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Understanding the origin of the Universe is the pursuit of many researchers, who rely on the most powerful telescopes such as James Webb to probe the boundaries of the Universe. But the solution may lie in the laboratory. Recently, a fluid of ultracold atoms showed quantum dynamics similar to what is believed to have existed moments after the Big Bang, starting a new era of laboratory exploration of the early Universe.
The idea that the early Universe went through a phase of rapid inflation was originally proposed to solve some of the outstanding puzzles of the Big Bang. But scientists soon realized that this theory of inflation could also explain the origin of the cosmic structure of the Universe. Like all events that occurred in the early universe, the inflationary phase has long been inaccessible to direct experience, but that does not necessarily prevent the exploration of the physics involved.
Recently, a group of physicists led by Célia Viermann from Heidelberg University (Germany) created a small expanding “universe” with a “quantum field simulator” made of ultra-cold potassium atoms. The study was published in the journal NATURE.
Simulating the post-Big Bang with quantum fluids
It should be noted that the dynamics of quantum fields in a curved universe gives rise to various interesting phenomena. Among them is the production of particles in the expanding universe. Célia Viermann, the lead author, explains: This process is likely responsible for seeding the large-scale structure of the Universe, which, in turn, causes changes in the temperature of the cosmic microwave background and grows in the distribution of galaxies and galaxy clusters that we see today. “.
In this study, the researchers simulated this process in an ultracold quantum gas. Specifically, they cooled more than 20,000 potassium atoms in a vacuum, using lasers to slow them down and lower their temperature to about 60 nanokelvin, or 60 billionths of a kelvin above absolute. which is zero. At this temperature, the atoms therefore form a cloud about the width of a human hair and, instead of freezing, form a quantum phase of fluid matter called a Bose-Einstein condensate (BEC).
Remember that the fluids we know in everyday life do not flow without resistance. Large pumps and turbines are needed to move the water, and the honey slowly drips from the spoon. This is due to the internal friction of the fluid, where the motive energy is finally converted into heat. This can be very different from a quantum fluid – closely related to the Bose-Einstein condensation phenomenon.
The Bose-Einstein condensate is a special quantum state of atomic gas that can be reached at very cold temperatures. A cloud of individual atoms in this state behaves collectively as a fluid. This quantum fluid is able to flow without resistance – it is extremely fluid. According to Professor Oberthaler, in the past decades Bose-Einstein atomic condensates have been created from different types of atoms such as sodium and rubidium, but more recently also from more “exotic” atoms, such as erbium and dysprosium.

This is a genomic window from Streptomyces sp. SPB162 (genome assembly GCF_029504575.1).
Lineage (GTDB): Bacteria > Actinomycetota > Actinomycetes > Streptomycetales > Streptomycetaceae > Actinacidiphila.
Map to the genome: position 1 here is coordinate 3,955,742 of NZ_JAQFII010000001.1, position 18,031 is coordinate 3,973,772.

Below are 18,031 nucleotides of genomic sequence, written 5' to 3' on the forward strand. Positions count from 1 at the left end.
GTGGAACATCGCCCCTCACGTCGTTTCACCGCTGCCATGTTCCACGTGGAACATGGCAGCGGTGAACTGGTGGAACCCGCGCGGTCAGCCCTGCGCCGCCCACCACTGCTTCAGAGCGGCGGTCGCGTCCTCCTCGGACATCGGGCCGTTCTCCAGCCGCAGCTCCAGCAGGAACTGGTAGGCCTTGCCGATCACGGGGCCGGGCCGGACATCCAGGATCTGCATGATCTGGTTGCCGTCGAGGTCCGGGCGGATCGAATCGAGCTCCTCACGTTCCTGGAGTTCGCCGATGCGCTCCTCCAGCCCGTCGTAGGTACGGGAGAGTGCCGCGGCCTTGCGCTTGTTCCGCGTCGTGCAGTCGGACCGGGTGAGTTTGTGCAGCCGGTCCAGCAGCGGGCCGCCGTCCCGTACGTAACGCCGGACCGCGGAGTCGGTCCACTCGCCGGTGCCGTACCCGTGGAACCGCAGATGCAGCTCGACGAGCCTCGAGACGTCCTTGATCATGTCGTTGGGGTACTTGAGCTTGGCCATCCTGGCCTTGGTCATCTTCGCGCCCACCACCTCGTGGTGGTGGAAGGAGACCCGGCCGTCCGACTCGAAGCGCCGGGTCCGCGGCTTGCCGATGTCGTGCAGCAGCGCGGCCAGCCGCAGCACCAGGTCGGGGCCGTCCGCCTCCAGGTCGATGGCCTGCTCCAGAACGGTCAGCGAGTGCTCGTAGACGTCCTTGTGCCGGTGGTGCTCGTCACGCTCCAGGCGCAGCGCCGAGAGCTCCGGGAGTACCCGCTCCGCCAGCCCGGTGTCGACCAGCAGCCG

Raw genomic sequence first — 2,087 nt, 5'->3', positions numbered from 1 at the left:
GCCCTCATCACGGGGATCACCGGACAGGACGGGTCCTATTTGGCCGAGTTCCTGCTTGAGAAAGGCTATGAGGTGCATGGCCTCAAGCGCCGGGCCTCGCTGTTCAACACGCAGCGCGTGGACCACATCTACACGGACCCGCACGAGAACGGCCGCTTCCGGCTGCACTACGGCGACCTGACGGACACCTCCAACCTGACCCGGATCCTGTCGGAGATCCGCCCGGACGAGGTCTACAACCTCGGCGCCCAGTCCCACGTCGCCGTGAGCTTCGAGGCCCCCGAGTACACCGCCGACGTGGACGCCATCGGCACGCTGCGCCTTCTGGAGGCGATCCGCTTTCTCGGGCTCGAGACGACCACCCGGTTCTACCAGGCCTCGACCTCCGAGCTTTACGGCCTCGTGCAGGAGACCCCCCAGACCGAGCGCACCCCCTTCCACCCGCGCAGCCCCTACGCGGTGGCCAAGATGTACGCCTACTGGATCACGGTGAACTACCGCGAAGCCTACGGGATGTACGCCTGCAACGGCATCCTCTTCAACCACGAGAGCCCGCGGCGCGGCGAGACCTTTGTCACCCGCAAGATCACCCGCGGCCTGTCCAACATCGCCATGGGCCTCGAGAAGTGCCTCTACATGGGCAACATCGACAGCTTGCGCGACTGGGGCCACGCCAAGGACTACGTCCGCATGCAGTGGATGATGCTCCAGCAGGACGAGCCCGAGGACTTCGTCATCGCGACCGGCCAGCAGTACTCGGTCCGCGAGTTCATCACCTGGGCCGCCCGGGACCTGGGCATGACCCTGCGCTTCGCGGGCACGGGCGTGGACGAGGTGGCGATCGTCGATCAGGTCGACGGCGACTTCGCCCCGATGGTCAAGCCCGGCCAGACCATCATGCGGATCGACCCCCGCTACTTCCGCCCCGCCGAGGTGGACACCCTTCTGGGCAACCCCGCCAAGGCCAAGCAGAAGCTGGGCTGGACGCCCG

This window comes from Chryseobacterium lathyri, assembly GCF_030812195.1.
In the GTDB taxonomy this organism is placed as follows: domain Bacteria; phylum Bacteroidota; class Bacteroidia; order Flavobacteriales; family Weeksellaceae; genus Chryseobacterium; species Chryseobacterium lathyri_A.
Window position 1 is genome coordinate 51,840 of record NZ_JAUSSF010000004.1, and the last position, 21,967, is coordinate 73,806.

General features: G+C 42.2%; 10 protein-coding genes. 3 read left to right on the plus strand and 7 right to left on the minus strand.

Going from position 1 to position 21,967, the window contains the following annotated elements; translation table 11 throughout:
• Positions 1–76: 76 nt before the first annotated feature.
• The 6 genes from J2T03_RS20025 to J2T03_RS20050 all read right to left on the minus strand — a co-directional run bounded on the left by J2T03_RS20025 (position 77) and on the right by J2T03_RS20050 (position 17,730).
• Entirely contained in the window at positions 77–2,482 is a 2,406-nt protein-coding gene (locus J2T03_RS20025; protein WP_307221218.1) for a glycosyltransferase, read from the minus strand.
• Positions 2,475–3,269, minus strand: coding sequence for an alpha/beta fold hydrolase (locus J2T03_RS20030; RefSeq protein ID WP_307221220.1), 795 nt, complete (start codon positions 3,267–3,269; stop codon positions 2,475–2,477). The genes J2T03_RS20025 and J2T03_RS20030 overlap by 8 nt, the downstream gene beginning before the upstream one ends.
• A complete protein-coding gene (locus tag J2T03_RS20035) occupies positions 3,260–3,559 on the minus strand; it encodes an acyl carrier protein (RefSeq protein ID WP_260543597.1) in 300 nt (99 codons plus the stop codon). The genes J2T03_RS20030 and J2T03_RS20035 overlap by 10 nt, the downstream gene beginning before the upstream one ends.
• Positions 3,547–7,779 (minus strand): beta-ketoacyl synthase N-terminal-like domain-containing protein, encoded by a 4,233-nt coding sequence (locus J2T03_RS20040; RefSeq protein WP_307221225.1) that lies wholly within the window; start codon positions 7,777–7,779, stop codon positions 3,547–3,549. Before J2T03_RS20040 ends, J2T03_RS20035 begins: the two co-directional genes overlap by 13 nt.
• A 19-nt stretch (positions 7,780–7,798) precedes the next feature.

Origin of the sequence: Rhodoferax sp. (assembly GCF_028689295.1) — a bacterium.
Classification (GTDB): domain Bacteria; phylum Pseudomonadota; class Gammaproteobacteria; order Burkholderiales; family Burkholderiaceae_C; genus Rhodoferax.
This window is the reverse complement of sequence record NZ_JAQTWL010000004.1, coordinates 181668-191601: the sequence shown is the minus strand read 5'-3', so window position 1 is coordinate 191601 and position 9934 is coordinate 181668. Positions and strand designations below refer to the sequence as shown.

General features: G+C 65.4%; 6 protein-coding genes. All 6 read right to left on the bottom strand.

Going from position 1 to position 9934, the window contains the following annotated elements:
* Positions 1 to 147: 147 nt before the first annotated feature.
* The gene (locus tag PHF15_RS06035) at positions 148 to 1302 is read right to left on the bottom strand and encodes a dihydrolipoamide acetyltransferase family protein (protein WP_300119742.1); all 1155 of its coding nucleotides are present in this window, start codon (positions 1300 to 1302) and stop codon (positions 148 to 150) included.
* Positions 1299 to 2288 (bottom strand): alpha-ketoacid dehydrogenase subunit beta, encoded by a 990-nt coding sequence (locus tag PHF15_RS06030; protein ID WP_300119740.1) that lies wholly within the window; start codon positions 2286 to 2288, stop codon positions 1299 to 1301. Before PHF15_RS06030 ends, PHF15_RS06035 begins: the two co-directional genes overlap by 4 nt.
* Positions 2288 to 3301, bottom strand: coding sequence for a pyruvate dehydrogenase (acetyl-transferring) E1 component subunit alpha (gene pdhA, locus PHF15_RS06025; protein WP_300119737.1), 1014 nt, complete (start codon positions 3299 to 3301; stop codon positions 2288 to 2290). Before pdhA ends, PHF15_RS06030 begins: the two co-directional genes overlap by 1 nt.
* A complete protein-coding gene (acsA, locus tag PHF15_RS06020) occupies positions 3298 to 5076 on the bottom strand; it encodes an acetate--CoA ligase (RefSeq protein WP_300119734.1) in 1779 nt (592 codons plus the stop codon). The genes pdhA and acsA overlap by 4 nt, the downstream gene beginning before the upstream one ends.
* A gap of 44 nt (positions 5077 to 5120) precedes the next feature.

In this experiment, the atoms placed in this phase can be controlled by illuminating them – using a small projector, the researchers precisely define the density of atoms, their arrangement in space and the forces they exert on each other.
By changing these properties, the team made the atoms obey an equation called the space-time metric, which in a large real universe determines how much it bends, how how fast light travels and how it “bends” near large objects. with New ScientistOberthaler says this is the first experiment to use cold atoms to simulate a curved, expanding universe.
Understanding the expansion of the Universe
In an article by Vice, the authors explain more precisely that by transmitting sound waves through the condensate – an analog of light in the Universe – they were able to examine physics similar to that which arose in the early universe. The sound waves from the experiment act as light waves in the real universe, because their path through the condensate is influenced by different configurations, similar to curved spacetime.
The researchers discovered that the atoms move in exactly the kind of ripple pattern one would expect when particle pairs appear – a phenomenon called ‘particle pair production’.
Liebster, co-author, says: ” It is possible that in the past our universe had different types of spatial curvature, and that is what we can adapt to our system. We have control over these types of parameters “. He added: ” The way a sound wave travels through a system is a very effective way to find the shortest path between two points, because a sound wave always takes the shortest path. Sound waves are like light waves in real cosmology. They have the same properties, and so we use them to explore our space-time “.
So through these simulations, the team was able to examine the dynamics behind them, which Liebster called “a dream of cosmology.” Overall, the experiment matched theoretical predictions for various curvatures of time and space, confirming this simulator approach, although it did not prove or disprove any particular model of the early universe. at the time.
In the article of New Scientist, Alessio Celi of the Autonomous University of Barcelona in Spain, says that the new experiment is a very precise playground for pairing quantum effects and gravity. Physicists aren’t sure how the two come together in our universe, but experiments with ultracold atoms may allow them to test some hypotheses. These results may inspire new targets for observations of the cosmos.